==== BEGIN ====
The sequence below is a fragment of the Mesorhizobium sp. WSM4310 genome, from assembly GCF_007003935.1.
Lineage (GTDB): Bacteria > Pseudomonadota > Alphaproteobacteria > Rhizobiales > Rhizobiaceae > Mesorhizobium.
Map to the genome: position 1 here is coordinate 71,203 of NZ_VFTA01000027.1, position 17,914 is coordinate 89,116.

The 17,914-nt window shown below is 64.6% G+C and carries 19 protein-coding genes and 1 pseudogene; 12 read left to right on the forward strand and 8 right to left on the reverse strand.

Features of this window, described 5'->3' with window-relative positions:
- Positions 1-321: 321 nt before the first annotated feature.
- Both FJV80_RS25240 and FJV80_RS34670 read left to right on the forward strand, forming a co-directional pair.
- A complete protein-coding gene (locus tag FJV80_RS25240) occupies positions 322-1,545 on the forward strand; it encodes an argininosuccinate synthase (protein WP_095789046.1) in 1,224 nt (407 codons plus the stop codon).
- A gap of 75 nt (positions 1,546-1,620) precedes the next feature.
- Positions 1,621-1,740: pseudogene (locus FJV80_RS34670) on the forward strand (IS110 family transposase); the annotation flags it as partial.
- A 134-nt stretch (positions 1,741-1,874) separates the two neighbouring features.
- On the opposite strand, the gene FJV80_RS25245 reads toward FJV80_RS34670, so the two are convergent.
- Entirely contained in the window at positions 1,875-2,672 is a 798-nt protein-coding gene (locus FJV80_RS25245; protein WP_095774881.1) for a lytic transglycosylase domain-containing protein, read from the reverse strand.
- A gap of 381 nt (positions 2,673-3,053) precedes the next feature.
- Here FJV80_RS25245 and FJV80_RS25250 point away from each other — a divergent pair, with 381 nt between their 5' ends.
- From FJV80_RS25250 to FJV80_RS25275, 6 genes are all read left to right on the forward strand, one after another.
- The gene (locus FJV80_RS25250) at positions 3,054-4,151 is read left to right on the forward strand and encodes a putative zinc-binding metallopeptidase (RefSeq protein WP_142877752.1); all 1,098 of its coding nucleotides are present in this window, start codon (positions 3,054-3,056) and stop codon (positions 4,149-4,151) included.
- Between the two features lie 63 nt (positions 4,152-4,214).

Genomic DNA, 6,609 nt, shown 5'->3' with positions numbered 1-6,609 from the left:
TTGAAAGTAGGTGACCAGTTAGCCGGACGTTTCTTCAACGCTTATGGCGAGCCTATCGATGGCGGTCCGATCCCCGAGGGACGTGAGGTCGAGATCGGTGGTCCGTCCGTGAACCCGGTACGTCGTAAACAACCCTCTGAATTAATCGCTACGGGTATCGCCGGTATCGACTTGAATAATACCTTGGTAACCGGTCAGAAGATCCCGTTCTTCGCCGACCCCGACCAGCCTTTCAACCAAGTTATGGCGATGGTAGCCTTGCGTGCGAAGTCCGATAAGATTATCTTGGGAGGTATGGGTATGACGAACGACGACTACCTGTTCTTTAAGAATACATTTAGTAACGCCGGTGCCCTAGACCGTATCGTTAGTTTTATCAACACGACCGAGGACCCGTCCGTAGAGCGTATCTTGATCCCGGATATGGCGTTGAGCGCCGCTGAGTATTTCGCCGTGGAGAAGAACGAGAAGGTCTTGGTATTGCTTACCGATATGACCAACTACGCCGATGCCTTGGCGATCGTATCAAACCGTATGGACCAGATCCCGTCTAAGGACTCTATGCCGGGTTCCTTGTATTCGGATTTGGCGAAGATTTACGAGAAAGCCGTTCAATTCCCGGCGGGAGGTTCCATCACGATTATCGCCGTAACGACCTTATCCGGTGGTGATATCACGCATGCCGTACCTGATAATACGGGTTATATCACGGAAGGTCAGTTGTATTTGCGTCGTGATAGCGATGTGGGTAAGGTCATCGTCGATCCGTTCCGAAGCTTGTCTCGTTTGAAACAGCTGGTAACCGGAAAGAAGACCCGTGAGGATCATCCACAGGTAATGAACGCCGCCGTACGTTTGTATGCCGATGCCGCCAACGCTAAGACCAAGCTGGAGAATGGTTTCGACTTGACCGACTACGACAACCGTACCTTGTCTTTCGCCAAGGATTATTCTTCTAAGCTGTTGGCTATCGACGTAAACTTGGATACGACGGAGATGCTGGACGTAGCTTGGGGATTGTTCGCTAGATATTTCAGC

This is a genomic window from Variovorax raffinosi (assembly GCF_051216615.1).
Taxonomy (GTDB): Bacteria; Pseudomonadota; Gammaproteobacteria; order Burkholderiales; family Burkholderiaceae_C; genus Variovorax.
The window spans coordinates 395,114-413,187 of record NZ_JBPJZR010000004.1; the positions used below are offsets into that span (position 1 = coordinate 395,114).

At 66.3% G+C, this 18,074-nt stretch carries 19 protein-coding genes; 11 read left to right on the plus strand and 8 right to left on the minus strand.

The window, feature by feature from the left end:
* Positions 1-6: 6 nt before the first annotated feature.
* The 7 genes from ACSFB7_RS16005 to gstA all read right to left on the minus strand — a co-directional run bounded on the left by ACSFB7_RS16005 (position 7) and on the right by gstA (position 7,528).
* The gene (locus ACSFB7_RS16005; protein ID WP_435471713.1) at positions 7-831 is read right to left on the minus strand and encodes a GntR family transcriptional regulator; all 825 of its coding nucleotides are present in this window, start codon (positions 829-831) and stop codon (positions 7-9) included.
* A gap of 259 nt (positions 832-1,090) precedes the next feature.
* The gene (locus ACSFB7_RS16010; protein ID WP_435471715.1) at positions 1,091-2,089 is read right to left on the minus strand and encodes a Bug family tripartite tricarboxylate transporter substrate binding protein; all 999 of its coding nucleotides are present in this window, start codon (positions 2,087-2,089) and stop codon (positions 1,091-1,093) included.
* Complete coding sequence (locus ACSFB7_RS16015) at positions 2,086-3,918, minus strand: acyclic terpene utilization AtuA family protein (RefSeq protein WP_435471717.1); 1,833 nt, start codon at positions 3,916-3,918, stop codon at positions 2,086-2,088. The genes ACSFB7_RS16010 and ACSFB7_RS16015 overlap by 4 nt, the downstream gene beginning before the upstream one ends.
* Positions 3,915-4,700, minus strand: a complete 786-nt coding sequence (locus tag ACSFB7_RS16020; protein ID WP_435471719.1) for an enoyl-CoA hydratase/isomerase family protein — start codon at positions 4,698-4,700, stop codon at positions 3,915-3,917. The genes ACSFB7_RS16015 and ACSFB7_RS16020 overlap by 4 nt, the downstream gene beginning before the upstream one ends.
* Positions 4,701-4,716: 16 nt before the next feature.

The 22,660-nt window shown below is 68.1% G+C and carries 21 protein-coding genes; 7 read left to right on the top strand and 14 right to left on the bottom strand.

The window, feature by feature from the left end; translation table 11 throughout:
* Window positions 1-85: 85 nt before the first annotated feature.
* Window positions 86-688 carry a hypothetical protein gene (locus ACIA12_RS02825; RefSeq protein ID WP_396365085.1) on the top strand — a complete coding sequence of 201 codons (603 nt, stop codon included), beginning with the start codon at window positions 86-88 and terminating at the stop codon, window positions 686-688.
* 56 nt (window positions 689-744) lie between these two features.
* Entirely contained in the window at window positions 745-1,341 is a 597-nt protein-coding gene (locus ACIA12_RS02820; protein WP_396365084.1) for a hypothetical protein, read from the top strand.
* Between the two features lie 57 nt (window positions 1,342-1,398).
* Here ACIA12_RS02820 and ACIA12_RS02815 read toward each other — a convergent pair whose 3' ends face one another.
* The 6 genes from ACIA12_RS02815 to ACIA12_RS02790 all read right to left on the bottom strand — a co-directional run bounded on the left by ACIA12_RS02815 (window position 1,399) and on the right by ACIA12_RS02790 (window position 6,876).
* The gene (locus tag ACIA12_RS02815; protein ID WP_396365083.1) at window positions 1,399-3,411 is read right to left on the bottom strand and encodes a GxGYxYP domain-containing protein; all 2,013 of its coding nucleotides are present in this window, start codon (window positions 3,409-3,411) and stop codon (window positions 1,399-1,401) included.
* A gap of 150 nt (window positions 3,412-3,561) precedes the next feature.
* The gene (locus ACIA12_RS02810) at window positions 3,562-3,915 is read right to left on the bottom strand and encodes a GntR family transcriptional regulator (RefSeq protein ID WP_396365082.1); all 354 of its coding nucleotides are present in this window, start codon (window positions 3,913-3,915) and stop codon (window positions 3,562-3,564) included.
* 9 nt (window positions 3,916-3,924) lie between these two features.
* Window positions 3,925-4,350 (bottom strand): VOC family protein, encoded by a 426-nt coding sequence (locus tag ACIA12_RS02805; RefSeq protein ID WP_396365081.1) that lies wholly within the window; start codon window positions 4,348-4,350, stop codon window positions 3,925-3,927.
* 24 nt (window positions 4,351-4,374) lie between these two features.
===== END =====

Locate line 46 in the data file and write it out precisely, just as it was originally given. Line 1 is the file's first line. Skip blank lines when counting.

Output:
* 9 nt (window positions 3,916-3,924) lie between these two features.